By Ellen Braunstein, Special to Chicago Jewish News
Cathy Lander-Goldberg was a St. Louis photographer in the mid-1990s, teaching at-risk teens and young adults expressive art and writing. She heard many stories and found wisdom in them. She thought it would be helpful if these women could share what they learned along the way with other young people.
From this experience was born the Resilient Souls Project, a powerful traveling photography exhibit, featuring portraits of 21 women, five with Chicago ties. They were photographed by Lander-Goldberg more than two decades ago and again 20 years later. Through personal essays that accompany the photographs, the exhibit originally explored issues like mental and physical health, disability, sexual assault, illness, unhealthy relationships, immigration, adoption, unplanned pregnancy, school challenges, violence and grief.
Two decades later, she revisits these women’s continued journeys, including their trials, triumphs and growth, as they approach mid-life. The exhibit is on display at the Harold Washington Library Center through Oct. 7. It appeared in 1998 at the same venue.
When Lander-Goldberg originally decided to expand the project from her own circle of young people, she came to Chicago and reached out to agencies that represented different cultures, geography and circumstances.
“It was about finding women from all over with different backgrounds to share their story, to give them a voice,” said Lander-Goldberg, who later became a clinical social worker. None of the women portrayed in the exhibit are her clients.
One woman whose sisters are in Chicago faced a heart transplant and was able to graduate high school at age 18. She died seven years later, Lander-Goldberg learned, so she incorporated her sisters in the updated exhibit.
Originally there were 29 women. Lander-Goldberg lost touch with most of them and used social media and search engines to find them. Some she connected to through their parents’ land lines.
More than 20 years ago, she found Nani Villalobos through the Latino Youth High School in Chicago. She had dropped out of school and had brushes with violence. Her essay described the loss of her parents. In tracing her whereabouts, Lander-Goldberg found out Villalobos finally got her college degree at 38. She credits the Chicago Women’s Tackle Football League for helping turn her life around.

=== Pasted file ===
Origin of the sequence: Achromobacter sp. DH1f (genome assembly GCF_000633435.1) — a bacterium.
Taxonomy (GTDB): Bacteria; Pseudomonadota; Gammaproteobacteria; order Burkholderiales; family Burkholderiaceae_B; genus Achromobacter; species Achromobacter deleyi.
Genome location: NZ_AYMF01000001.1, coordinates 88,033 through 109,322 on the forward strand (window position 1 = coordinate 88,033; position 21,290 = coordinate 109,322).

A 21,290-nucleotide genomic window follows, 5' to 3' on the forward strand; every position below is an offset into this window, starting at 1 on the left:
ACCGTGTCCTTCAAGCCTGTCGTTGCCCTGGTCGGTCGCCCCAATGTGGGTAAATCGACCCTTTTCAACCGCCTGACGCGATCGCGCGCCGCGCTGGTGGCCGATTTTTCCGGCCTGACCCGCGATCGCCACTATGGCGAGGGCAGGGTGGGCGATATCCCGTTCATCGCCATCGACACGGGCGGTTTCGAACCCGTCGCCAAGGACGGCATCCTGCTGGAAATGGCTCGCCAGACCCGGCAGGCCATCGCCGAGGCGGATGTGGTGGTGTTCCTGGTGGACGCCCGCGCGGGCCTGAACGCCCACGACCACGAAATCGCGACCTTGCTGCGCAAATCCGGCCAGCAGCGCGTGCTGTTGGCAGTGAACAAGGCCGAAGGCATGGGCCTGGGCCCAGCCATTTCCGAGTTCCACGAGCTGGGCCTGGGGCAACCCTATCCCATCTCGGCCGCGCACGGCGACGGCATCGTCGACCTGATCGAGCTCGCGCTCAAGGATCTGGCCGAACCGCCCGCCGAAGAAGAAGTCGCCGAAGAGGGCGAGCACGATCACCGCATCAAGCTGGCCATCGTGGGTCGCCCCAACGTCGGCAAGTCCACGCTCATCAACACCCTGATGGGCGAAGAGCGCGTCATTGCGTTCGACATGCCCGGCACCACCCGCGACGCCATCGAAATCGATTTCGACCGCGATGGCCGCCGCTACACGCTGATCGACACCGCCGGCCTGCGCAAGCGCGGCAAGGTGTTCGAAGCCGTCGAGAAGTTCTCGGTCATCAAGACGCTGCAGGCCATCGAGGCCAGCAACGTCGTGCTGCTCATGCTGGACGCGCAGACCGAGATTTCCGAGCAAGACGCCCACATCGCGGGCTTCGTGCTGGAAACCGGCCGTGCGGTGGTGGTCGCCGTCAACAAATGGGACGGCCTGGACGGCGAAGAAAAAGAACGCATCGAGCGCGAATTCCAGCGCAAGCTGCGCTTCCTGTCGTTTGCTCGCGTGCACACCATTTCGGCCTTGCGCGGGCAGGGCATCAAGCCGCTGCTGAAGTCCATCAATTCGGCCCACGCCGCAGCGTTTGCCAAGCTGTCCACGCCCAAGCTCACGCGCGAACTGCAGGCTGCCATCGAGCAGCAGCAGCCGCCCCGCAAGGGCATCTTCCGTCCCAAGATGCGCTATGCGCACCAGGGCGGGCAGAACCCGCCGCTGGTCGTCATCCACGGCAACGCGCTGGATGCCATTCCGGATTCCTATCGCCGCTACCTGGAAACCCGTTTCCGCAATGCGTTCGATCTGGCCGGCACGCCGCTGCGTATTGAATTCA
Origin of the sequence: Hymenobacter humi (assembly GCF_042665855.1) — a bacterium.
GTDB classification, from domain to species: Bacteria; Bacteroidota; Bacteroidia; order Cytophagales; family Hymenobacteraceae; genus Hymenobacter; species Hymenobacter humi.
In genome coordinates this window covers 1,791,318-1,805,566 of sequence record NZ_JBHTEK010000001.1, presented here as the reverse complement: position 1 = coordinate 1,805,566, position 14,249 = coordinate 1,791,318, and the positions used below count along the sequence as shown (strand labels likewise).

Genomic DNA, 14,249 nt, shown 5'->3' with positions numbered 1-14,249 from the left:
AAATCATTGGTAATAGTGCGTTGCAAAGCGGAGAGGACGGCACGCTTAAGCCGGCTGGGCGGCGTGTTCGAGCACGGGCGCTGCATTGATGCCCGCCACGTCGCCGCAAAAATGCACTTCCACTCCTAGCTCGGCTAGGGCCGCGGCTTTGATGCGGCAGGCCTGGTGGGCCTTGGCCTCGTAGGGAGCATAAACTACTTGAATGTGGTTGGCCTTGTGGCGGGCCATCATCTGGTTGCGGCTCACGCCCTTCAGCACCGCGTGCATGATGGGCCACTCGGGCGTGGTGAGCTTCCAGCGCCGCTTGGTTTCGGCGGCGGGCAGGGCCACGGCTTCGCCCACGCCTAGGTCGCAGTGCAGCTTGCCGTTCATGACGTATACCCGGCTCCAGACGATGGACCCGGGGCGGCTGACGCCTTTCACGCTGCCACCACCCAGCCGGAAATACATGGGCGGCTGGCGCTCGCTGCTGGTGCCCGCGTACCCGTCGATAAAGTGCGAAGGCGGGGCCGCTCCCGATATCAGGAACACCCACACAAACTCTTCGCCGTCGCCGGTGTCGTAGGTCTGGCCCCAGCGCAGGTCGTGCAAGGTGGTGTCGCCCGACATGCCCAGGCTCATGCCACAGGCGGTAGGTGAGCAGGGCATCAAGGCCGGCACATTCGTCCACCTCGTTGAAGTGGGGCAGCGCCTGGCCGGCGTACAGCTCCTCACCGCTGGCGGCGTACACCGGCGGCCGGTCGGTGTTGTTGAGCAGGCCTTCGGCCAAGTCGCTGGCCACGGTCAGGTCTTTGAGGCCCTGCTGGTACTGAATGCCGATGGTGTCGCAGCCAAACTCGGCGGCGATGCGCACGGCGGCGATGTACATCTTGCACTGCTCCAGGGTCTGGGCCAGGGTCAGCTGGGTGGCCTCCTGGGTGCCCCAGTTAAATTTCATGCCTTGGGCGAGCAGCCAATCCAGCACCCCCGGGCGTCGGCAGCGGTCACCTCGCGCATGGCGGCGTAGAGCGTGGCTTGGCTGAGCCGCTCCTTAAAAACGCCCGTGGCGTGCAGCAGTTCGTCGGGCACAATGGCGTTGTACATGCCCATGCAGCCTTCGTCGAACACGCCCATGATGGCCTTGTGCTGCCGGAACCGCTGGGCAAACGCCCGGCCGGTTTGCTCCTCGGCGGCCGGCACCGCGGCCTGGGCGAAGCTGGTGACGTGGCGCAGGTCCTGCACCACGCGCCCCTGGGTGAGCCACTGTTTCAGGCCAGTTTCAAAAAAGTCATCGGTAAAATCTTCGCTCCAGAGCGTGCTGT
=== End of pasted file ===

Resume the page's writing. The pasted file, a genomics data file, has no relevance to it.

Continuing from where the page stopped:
Another woman, Sandy Dukat, was referred from a Chicago rehab center. An amputee, she was a social worker by age 24. She now lives in Denver and is a two-time Paralympics bronze medalist. She recently climbed a volcano in Ecuador with a team of amputees to raise awareness of the need for prosthetic limbs for people with disabilities.
Paula Francisco, reached through the American Indian Center of Chicago, felt isolated and had family problems. She became Miss Indian Chicago and evolved as a youth leader. Today she is an iron worker with a voice strengthened by necessity due to working in a male-dominated environment.
She writes in the current exhibit. “I realize you always have hardships, disappointments and loss, but in there I found happiness. When I read this letter, I realize my hardship … helps me become who I am today, a wife and mother of four. I strive to be better. My family is my life.”
Majana Reis from Bosnia was sent to a concentration camp with her family before being resettled in Chicago. She hung out with the wrong crowd, but gained entry into a private school that turned her life around. Today, she holds a master’s degree in economics and has two children. She writes about her original essay: “Looking back at my 14-year-old self I am in awe of her enthusiasm and her hope. It’s because of her optimism and drive that I feel accomplished today because of this hopeful little teenager. Today I’m a happily married mom living the American Dream.”
The women trusted that Lander-Goldberg could tell their story to help other people. “That’s what made it so special at the time. It was very unusual,” Lander-Goldberg said. “Domestic violence, mental health issues, eating disorders,” Lander-Goldberg said, “people didn’t talk about those things then like they do now.”
The exhibit is designed “to encourage everybody,” Lander-Goldberg said. “We’re all going to go through obstacles in our life and these people have gotten through it and come out stronger and resilient. Everybody has the ability to build more resilience in their life.”